LONGFORD BRUNSWICK CLUB, At a Meeting of the Inhabitants of the Town of LONGFORD, and the adjacent Baronies, held in the Court–House, on Monday the 27th day of Oct. 1828:– The Right Hon. the Earl of Longford, in the Chair. The following Resolutions were unanimously adopted: 1st – Moved by Sir George Fetherston, Bart., M.P. seconded by Alexander Kingston, Esq. – That a Club be formed to be called the BRUNSWICK CONSTITUTIONAL CLUB OF LONGFORD, on the principle of preserving the integrity of our Protestant Constitution. 2d Resolution – Moved by William L. Galbraith, Esq., High Sheriff, seconded by Rev. Robert Jessop – That the Persons now present who choose to subscibe the above Resolution, be Members of the Club, upon paying the Annual Subscription to the same, and that all Persons who shall hereafter be desirous of becoming Members, shall be admitted upon the recommendation of three of the Committee. 3d Resolution – Moved by John Thompson, Esq. and seconded by Thomas Auchmuty, Esq., J.P. – That the club have a President, Vice–Presidents, Committee, Treasurer, and Secretary. 4th Resolution – Moved by John Fetherston, Esq., J.P., seconded by Rev. Wm. Digby. That the Right Hon. the Earl of Longford, be requested to accept the Office of President. 5th Resolution – Moved by John Dopping, Esq., seconded by Rev. Charles H. Minchin – That the Marquis of Chandos, Viscount Lorton, Sir George Fetherston, Bart., Sir Hugh Crofton, Bart., Colonel Auchmuty, Major Blackall, and Major Bond, be appointed Vice Presidents, and that the Committee have power to add to their number. 6th Resolution – Moved by John Robinson, Esq., J.P., seconded by Rev. Richard St. George – That the following Officers and a Committee of Management be appointed – Thomas Auchmuty, Esq., J.P., Secretary. John Fetherston, Esq., J.P., Treasurer. COMMITTEE. Charles Armstrong, Esq. Samuel Hazlewood, Esq. Richard Armstrong, Esq. John Kinsly, Esq. Thomas Auchmuty, Esq. W.B. Montford, Esq. William Coates, Esq. Rev. C. Minchin Alexander Dudgeon, Esq. John M'Clelland, Esq. Thos. H. Ennis, Esq. Robert Moore, Esq. John Fetherston, Esq. J.A. Richardson, Esq. Rev. R. Flood Rev. R. St. George Captain Fitzgerald Thomas Slemmon, Esq. Arthur Goslan, Esq. Richard Twigg, Esq. Huband Gregg, Esq. W.A. Williamson, Esq. The Earl of Longford having left the Chair, and Sir G.R. Fetherston having been called thereto – It was moved by Molyneux W. Shuldam, Esq. and seconded by Thomas Auchmuty, Esq. – That the warm thanks of this meeting be presented to the Earl of Longford for his very dignified conduct in the Chair. G.H. Fetherston, Chairman.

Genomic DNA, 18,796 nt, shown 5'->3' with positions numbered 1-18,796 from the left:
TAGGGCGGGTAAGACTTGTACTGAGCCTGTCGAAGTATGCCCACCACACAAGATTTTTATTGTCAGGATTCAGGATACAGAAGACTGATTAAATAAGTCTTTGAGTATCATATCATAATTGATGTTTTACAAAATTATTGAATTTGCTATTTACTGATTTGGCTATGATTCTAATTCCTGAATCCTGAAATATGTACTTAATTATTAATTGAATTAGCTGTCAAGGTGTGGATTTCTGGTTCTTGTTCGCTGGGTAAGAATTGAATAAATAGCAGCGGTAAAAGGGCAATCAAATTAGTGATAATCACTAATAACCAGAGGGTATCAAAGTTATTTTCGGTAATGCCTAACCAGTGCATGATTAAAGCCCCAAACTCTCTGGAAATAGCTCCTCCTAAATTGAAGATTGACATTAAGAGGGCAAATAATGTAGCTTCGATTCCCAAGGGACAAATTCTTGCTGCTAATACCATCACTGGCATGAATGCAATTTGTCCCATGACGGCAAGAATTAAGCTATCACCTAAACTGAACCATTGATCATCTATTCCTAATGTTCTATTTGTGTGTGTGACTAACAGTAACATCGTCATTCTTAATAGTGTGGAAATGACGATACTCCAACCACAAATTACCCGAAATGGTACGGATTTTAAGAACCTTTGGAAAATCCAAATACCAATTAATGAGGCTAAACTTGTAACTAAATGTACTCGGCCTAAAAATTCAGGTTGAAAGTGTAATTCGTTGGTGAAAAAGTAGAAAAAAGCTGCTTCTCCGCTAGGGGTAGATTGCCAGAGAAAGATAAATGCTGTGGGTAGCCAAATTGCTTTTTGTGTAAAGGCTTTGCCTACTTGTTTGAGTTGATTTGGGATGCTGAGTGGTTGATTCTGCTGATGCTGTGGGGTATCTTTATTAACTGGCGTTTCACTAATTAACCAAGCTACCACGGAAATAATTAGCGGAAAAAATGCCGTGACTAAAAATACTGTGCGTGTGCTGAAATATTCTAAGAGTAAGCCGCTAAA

LONGFORD BRUNSWICK CLUB. Monday last was a glorious day for Longford. The hearts of the Longford Protestants were revived, and a brighter day has arisen upon them – thanks to the much respected Earl of Longford. From an early hour the Protestant yeomanry, all most decently clad, were seen entering the town in small parties until 12 o'clock came, when two thousand at least were assembled in & near the Co. Hall, notwithstanding the shortness of the notice given for the meeting. At half–past 12 the following respectable persons ascended the platform, and were received ith the most enthusiastic cheering:– Right Hon. the Earl of Longford, Sir George R. Fetherstone, M.P.; Captain J. Fetherstone, J. Shouldham, Esq., R. Dopping, Esq., J. Achmuty, Esq., Major Bond, – Galbraith, Esq., High Sheriff; – Thompson, Esq., J. Robinson, senior, Esq., J. Robinson, jun., Esq., – Sandys, Esq., J. Bickerstaff, Esq., Alexander Kingston, Esq., Arthur J. Kingston, Esq., – Williamson, Sovereign, Esq., &c. The Clergy of the established Church of the town and Co. were also around the platform. The Earl of Longford, having taken the Chair explained in a clear, and dignified manner the object of Brunswick Clubs, and the conduct that became its members exhorting the meeting to peaceful and inoffensive behaviour towards all men, and especially to their Roman Catholic countrymen. His Lordship was followed by Sir G.R. Fetherstone, M.P., who declared that from his youth his principles were those which placed the House of Brunswick on the throne, and that he would carry those principles with him to the grave. He lamented the delusion under which the Roman Catholic peasantry of Ireland existed at present; and observed, that they had been so worked upon by the evil counsels of designing demagogues, as to exchange the quiet benevolent dispositions they had formerly possessed for feelings the most sanguinary and ferocious. Sir George concluded a spirited speech by recommending firmness and moderation. J. Achmuty, Esq. addressed the Meeting in a chaste and classical speech, observing, that all he had read, and all he had seen, confirmed him daily more and more in the opinion, that it would be the height of folly to commit political power into the hands of Roman Catholics until they renounced the doctrines which they professed to hold, and hoped that the Protestants of the Empire would raise their voices at this important period, and exclaim with the Barons of old – "Nolumus leges Angliae mutari". The Rev. William Digby delivered a powerful speech, replete with historical knowledge and sound reasoning, which rivited the attention of the assemblage for nearly two hours; and was followed by the Rev. Richard St. George, who in a strain of irony and humour, highly amused his audatory. He alluded to the harangue delivered some time ago from one of the windows of the head inn by Mr. O'Connell to a numerous mob, which he said was a specimen of what might be expected should he at a "future" day revisit Longford to oppose the member who would not submit to be his puppet. The observations of Mr. St. George here called forth bursts of laughter, and he concluded an animated speech in which he was repeatedly cheered, by exhorting the gentry of the country to support the religious societies of the country, and entreated the Protestant Yeomanry to preserve peace and good will towards all men. After excellent addresses from the Rev. C.H. Minchin, J. Dopping, Esq., J. Robinson, Esq., each manly and sensible, and which called forth loud bursts of approbation, the meeting broke up at half past three o'clock in the most orderly manner, and quietly returned to their respective homes. In the evening Sir George Fetherston entertained the Earl of Longford, the Gentry, and Clergy, at Ardagh house. Thousands have enrolled their names in the county of Longford, as members of the Brunswick Clubs. Every resolution was carried unanimously. Several Roman Catholics were present, and some of them respectable shopkeepers of the town.